The trial concluded in early 2013, with State District Court Judge Dietz declaring that the Texas school funding system violates the Texas Constitution. The court also ruled against two sets of charter intervenors, who asked for unlimited charters, among other changes. Judge Dietz pointed out the state’s self-defeating approach in demanding schools meet higher standards but refusing to provide the funds necessary for teachers, teacher training, technology, and tutoring for students who are trying to reach the standards.
Later in 2013, the legislature restored $3.4 billion of the $5.4 billion cut and directed more funds to low- and middle-income districts. Therefore, Judge Dietz required the parties to provide further testimony in 2014 to consider the constitutional claims in light of these changes. At the new trial, plaintiffs argued that the amount of money restored by the state was still constitutionally insufficient, and that student achievement rates were at historic lows. The state argued that funding disparities between high-wealth and low-wealth districts had decreased.
In August 2014, based on the up-to-date facts from the second trial, Judge Dietz again declared the Texas education finance system unconstitutional. He enjoined all state spending through the current unconstitutional system, effective July 1, 2015. The legislature could, by then, correct the constitutional defects. Nonetheless, the deadline is stayed as the State appealed the trial court’s ruling to the Texas Supreme Court.
U.S. v. Texas:
In 2006, plaintiff interveners revived a longstanding case, U.S. v. Texas, alleging that the State was not meeting its obligations under the EEOA to educate EL students. In 2010, the 5th Circuit Court of Appeals found that the evidence presented at trial did not establish that students’ rights were violated or that the state caused the claimed violation. The 5th Circuit remanded the case, instructing the trial court to determine "the cause of [EL] student failure and how best to remedy it." Recognizing "that [EL secondary] student performance is alarming," the court stated that joining local school districts as defendants on remand would allow the court to better determine which entities may be liable for violating the rights of EL students under the EEOA.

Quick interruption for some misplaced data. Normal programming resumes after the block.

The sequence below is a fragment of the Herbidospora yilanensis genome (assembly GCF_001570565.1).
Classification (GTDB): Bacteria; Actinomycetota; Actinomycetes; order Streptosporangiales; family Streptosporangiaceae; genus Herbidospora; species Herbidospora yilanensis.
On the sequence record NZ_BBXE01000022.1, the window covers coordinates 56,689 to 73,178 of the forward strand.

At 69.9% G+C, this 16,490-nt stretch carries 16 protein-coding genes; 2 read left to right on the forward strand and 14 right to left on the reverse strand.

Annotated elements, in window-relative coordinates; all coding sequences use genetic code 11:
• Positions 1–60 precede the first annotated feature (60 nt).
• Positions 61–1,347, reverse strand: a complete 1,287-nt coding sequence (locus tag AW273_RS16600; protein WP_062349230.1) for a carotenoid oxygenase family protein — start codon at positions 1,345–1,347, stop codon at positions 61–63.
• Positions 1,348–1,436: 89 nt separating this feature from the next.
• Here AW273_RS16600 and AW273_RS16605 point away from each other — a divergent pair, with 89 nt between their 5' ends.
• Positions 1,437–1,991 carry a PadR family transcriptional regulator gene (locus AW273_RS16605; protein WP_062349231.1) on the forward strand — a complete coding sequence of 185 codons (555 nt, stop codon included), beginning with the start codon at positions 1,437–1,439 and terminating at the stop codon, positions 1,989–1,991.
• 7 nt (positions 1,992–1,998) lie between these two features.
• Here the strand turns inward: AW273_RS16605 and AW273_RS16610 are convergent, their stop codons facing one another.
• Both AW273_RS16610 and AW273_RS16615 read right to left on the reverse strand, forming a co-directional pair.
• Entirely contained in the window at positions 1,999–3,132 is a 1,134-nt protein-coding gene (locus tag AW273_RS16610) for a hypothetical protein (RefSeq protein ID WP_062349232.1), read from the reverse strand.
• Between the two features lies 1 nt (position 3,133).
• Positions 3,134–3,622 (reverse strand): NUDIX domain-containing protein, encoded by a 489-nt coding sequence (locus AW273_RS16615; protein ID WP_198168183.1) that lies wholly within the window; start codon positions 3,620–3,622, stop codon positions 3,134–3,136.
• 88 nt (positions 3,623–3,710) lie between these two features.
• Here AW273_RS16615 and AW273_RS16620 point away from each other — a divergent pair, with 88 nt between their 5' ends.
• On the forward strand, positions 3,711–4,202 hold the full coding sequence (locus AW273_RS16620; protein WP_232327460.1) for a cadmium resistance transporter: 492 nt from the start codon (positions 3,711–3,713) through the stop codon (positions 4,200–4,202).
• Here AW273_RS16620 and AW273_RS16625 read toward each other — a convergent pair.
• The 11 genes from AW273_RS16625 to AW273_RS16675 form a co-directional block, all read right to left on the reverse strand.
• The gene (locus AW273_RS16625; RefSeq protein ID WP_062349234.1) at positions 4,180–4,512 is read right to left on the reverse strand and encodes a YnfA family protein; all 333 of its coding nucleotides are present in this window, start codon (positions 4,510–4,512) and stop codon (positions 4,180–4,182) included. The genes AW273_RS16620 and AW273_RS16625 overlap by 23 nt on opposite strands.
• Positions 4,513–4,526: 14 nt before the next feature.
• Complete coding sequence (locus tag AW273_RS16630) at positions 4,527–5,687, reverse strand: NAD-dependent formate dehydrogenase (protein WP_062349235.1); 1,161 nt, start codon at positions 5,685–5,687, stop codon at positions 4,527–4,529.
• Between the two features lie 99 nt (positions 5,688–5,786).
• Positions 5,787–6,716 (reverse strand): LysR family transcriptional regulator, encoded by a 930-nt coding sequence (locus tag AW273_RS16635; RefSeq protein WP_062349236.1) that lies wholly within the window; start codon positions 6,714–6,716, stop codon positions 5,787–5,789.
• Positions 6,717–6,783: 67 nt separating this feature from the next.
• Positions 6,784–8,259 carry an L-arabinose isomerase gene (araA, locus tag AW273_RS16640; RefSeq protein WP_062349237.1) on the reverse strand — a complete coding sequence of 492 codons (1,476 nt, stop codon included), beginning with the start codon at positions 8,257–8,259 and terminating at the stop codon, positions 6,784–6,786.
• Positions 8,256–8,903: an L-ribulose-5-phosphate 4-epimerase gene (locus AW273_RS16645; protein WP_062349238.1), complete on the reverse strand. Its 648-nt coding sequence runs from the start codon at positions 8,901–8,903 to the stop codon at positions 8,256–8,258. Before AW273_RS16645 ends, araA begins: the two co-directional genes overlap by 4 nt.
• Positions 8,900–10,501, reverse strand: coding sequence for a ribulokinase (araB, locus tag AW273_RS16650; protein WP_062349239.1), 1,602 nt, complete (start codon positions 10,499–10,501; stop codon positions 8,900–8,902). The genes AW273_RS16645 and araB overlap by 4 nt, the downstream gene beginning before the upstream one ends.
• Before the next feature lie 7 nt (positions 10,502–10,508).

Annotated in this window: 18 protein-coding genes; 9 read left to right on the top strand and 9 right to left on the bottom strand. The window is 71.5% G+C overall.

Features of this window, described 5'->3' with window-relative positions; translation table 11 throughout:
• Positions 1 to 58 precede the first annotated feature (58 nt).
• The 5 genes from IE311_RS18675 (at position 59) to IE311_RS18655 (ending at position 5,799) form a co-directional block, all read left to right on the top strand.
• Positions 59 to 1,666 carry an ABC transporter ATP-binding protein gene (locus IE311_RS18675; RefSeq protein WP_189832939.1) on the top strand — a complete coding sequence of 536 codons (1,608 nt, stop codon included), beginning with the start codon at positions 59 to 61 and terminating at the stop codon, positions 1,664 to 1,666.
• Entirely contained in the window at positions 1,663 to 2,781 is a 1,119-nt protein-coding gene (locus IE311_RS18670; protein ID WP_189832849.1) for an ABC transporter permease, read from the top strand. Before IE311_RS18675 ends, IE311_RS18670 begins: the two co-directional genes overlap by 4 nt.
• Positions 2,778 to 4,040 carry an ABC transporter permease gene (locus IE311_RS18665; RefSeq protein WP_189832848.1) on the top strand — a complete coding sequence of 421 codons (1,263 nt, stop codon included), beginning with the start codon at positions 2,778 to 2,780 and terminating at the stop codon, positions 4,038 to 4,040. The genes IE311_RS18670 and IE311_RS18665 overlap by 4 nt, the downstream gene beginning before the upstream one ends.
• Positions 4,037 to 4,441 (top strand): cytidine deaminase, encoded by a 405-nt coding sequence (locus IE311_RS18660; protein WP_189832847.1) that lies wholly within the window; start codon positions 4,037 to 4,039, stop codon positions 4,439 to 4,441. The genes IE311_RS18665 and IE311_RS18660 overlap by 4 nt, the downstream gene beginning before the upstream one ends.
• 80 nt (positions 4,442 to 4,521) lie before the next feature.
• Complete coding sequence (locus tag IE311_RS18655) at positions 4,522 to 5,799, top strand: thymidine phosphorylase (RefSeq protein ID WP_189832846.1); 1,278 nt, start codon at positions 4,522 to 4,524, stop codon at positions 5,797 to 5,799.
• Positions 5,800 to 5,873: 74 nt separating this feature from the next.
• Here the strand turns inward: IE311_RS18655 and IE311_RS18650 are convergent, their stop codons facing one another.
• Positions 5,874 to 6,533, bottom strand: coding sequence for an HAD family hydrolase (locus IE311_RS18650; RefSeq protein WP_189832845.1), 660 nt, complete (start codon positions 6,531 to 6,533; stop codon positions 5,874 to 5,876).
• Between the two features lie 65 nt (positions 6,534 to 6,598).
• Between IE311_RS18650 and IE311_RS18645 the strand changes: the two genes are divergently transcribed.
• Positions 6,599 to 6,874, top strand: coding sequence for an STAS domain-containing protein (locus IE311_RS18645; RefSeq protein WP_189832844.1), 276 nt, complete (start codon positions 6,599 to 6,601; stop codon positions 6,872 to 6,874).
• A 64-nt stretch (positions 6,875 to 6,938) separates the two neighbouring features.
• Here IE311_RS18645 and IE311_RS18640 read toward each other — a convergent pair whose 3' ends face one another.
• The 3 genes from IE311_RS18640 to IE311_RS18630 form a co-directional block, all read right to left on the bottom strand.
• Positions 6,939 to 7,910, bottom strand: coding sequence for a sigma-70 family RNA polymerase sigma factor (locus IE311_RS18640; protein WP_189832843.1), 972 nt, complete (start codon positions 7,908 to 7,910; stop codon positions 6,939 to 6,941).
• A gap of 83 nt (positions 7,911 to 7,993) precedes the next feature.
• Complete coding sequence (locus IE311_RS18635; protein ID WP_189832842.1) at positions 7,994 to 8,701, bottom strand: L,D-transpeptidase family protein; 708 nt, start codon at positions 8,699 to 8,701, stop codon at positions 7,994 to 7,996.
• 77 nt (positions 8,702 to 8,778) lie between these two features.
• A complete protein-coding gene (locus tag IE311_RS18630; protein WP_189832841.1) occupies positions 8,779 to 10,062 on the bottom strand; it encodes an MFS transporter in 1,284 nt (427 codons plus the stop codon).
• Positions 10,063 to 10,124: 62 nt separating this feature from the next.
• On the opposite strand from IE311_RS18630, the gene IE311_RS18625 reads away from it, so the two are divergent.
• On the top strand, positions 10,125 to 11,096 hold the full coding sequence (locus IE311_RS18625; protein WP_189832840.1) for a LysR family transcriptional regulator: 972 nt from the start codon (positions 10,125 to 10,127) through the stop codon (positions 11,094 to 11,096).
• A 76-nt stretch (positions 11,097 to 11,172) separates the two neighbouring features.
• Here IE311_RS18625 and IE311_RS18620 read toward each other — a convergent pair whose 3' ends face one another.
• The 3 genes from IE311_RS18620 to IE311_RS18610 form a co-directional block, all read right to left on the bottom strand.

MALDEF and META are co-counsel to the plaintiff intervenors in this case.
Recognizing that a "general diffusion of knowledge" is “essential to the preservation of the liberties and rights of the people,” the education clause of Texas's state constitution requires the legislature to "establish and make suitable provision for the support and maintenance of an efficient system of public free schools." Texas Const. art. 7, § 1.
In Edgewood Independent School District v. Kirby (Edgewood I), the Texas Supreme Court concluded:
“Efficiency does not require a per capita distribution, but it also does not allow concentrations of resources in property-rich school districts that are taxing low when property-poor districts that are taxing high cannot generate sufficient revenues to meet even minimum standards. There must be a direct and close correlation between a district's tax effort and the educational resources available to it; in other words, districts must have substantially equal access to similar revenues per pupil at similar levels of tax effort. Children who live in poor districts and children who live in rich districts must be afforded a substantially equal opportunity to have access to educational funds. Certainly, this much is required if the state is to educate its populace efficiently and provide for a general diffusion of knowledge statewide.” 777 S.W.2d 391, 397 (1989).
In Edgewood II, the court further established: “Once the Legislature provides an efficient system in compliance with article VII, section 1, it may, so long as efficiency is maintained, authorize local school districts to supplement their education resources if local property owners approve an additional local property tax.” 804 S.W.2d 491, 500 (1991). In Edgewood IV, the court clarified that this meant “that an efficient system does not require equality of access to revenue at all levels.” 917 S.W.2d 717, 729 (1995).